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01.12.2017 | Research article | Ausgabe 1/2017 Open Access

BMC Public Health 1/2017

Prevalence, perception and factors associated with diabetes mellitus among the adult population in central Vietnam: a population-based, cross-sectional seroepidemiological survey

BMC Public Health > Ausgabe 1/2017
Masami Miyakawa, Takayuki Shimizu, Nguyen Van Dat, Phung Thanh, Pham Thi Phuong Thuy, Nguyen Thi Hoang Anh, Nguyen Huu Chau, Yumi Matsushita, Hiroshi Kajio, Vien Quang Mai, Masahiko Hachiya



Diabetes Mellitus (DM) has rapidly become a major public health concern in Vietnam. Although the prevalence of DM has been studied in northern and southern Vietnam, little data are available for the central region. Therefore, the aims of this survey were to estimate the prevalence of DM and to identify the perception of and factors associated with DM among the adult population in central Vietnam.


We conducted a cross-sectional, population-based survey in Khánh Hòa Province, Vietnam in December 2014 using three-stage cluster sampling and probability proportional to size sampling in line with the World Health Organization STEPwise approach. Four hundred and eighty residents aged 20–70 years were selected from 30 villages in 10 wards/communes. After obtaining informed consent, all residents participated in interviews regarding lifestyle, medical history, and perception of DM and underwent physical measurements and blood examination for fasting blood glucose and glycated hemoglobin. Factors associated with DM were analyzed using a logistic regression model.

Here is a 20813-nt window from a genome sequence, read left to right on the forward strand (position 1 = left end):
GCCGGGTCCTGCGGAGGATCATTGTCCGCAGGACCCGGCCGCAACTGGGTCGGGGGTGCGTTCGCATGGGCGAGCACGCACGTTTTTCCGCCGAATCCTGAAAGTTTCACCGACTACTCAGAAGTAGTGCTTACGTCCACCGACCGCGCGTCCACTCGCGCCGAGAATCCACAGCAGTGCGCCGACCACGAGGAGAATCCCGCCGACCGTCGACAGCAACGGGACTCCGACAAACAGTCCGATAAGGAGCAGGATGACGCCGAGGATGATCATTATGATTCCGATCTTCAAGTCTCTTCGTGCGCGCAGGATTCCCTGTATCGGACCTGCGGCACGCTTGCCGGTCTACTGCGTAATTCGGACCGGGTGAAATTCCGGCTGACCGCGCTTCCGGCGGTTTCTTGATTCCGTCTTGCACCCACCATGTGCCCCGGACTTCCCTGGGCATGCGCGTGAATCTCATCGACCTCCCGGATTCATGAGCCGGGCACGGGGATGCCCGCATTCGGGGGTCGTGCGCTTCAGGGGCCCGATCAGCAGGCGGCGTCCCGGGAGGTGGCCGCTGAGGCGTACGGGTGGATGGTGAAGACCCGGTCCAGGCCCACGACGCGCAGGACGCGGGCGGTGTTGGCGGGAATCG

A total of 376 residents were enrolled (response rate: 78.3%; females: 59%; rural residents: 61%). Among the participants, 14.3% and 18.9% of males and females, respectively, were classified as overweight/obese according to body mass index (BMI), 37.7% and 22.1%, respectively, had hypertension, and 36.4% and 11.7% had metabolic syndrome. The prevalence of DM in the entire population was 7.2% (27/376; 95% confidence interval [CI]: 4.6–9.8). Participants aged 60–70 years were more likely to have DM than those aged 30–39 years (adjusted odds ratio [aOR]: 8.7; 95%CI: 1.4–56.0), and participants classified as obese were more likely to have DM than those with normal or low BMI (aOR: 10.2; 95%CI: 2.2–50.2). Furthermore, more than two-thirds (254/376, 67.6%) of the participants either did not understand or had never heard of DM, and less than half of the DM cases (12/27, 44%) were aware of their history of DM.


The results of this study suggested that the prevalence of DM among the adult population in central Vietnam was slightly higher than that in other areas. Additional research is needed to further explore perceptions of and practices regarding DM.
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